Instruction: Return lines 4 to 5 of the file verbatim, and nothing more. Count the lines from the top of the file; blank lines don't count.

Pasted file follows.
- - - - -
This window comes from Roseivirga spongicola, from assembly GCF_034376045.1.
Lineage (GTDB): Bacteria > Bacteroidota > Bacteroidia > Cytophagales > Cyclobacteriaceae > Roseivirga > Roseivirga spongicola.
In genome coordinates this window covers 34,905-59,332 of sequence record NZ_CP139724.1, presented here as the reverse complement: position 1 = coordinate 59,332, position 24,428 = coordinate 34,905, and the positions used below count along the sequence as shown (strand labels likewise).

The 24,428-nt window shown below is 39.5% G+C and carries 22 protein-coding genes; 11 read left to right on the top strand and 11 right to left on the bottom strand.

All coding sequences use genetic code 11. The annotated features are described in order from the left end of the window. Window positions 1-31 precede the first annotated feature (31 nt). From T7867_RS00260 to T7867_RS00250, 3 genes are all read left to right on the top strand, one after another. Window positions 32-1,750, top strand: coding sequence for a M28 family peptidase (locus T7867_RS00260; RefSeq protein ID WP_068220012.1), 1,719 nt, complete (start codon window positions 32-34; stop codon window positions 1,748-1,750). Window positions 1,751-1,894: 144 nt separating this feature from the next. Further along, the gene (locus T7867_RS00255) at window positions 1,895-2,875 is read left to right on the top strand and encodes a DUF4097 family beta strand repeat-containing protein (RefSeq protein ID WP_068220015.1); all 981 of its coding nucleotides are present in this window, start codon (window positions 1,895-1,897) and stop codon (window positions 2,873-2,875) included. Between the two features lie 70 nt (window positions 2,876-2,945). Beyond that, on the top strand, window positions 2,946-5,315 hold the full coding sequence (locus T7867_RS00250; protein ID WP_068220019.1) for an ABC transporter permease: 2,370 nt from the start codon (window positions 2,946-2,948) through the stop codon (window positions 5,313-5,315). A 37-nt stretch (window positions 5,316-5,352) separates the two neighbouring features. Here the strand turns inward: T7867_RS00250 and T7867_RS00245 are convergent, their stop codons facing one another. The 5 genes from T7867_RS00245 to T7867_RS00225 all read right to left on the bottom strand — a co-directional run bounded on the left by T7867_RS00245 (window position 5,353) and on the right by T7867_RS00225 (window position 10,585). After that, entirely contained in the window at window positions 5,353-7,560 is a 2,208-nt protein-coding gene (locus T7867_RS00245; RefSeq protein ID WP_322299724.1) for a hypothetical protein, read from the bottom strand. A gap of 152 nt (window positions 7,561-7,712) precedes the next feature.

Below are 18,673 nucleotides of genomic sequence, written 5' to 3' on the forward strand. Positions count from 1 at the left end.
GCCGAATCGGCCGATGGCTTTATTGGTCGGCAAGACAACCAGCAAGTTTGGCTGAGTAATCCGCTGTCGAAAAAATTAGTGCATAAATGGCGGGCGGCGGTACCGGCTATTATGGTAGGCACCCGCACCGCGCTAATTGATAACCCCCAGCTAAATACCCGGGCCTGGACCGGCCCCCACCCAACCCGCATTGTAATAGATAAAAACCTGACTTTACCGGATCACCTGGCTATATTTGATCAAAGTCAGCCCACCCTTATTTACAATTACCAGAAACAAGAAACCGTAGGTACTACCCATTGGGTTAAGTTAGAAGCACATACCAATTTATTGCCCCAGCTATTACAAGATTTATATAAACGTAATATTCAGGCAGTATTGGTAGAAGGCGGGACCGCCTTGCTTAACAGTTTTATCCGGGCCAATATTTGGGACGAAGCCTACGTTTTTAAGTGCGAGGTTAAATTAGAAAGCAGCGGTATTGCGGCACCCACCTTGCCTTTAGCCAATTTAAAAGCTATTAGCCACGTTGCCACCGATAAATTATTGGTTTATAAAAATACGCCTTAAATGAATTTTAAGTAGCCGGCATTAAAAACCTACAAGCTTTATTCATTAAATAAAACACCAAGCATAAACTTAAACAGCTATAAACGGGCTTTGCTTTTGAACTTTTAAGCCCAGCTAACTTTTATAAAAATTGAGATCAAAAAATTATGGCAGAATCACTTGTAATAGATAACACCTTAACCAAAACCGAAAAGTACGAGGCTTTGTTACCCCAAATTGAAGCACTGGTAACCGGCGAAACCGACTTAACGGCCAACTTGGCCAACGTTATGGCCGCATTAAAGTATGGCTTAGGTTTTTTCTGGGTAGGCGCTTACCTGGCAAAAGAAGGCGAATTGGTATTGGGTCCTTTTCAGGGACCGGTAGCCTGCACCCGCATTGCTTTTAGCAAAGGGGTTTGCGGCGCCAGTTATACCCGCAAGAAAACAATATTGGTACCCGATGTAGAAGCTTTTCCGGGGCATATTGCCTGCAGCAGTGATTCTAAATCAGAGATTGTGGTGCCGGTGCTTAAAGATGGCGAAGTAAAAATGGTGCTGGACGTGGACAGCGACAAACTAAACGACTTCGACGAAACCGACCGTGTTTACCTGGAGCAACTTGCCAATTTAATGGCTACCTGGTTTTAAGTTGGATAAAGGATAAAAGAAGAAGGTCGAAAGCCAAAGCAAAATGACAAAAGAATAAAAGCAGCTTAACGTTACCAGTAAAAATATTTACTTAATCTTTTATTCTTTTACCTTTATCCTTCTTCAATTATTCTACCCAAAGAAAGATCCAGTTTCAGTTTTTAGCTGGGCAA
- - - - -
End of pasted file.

The 24,428-nt window shown below is 39.5% G+C and carries 22 protein-coding genes; 11 read left to right on the top strand and 11 right to left on the bottom strand.

All coding sequences use genetic code 11. The annotated features are described in order from the left end of the window. Window positions 1-31 precede the first annotated feature (31 nt). From T7867_RS00260 to T7867_RS00250, 3 genes are all read left to right on the top strand, one after another. Window positions 32-1,750, top strand: coding sequence for a M28 family peptidase (locus T7867_RS00260; RefSeq protein ID WP_068220012.1), 1,719 nt, complete (start codon window positions 32-34; stop codon window positions 1,748-1,750). Window positions 1,751-1,894: 144 nt separating this feature from the next. Further along, the gene (locus T7867_RS00255) at window positions 1,895-2,875 is read left to right on the top strand and encodes a DUF4097 family beta strand repeat-containing protein (RefSeq protein ID WP_068220015.1); all 981 of its coding nucleotides are present in this window, start codon (window positions 1,895-1,897) and stop codon (window positions 2,873-2,875) included. Between the two features lie 70 nt (window positions 2,876-2,945). Beyond that, on the top strand, window positions 2,946-5,315 hold the full coding sequence (locus T7867_RS00250; protein ID WP_068220019.1) for an ABC transporter permease: 2,370 nt from the start codon (window positions 2,946-2,948) through the stop codon (window positions 5,313-5,315). A 37-nt stretch (window positions 5,316-5,352) separates the two neighbouring features. Here the strand turns inward: T7867_RS00250 and T7867_RS00245 are convergent, their stop codons facing one another. The 5 genes from T7867_RS00245 to T7867_RS00225 all read right to left on the bottom strand — a co-directional run bounded on the left by T7867_RS00245 (window position 5,353) and on the right by T7867_RS00225 (window position 10,585). After that, entirely contained in the window at window positions 5,353-7,560 is a 2,208-nt protein-coding gene (locus T7867_RS00245; RefSeq protein ID WP_322299724.1) for a hypothetical protein, read from the bottom strand. A gap of 152 nt (window positions 7,561-7,712) precedes the next feature.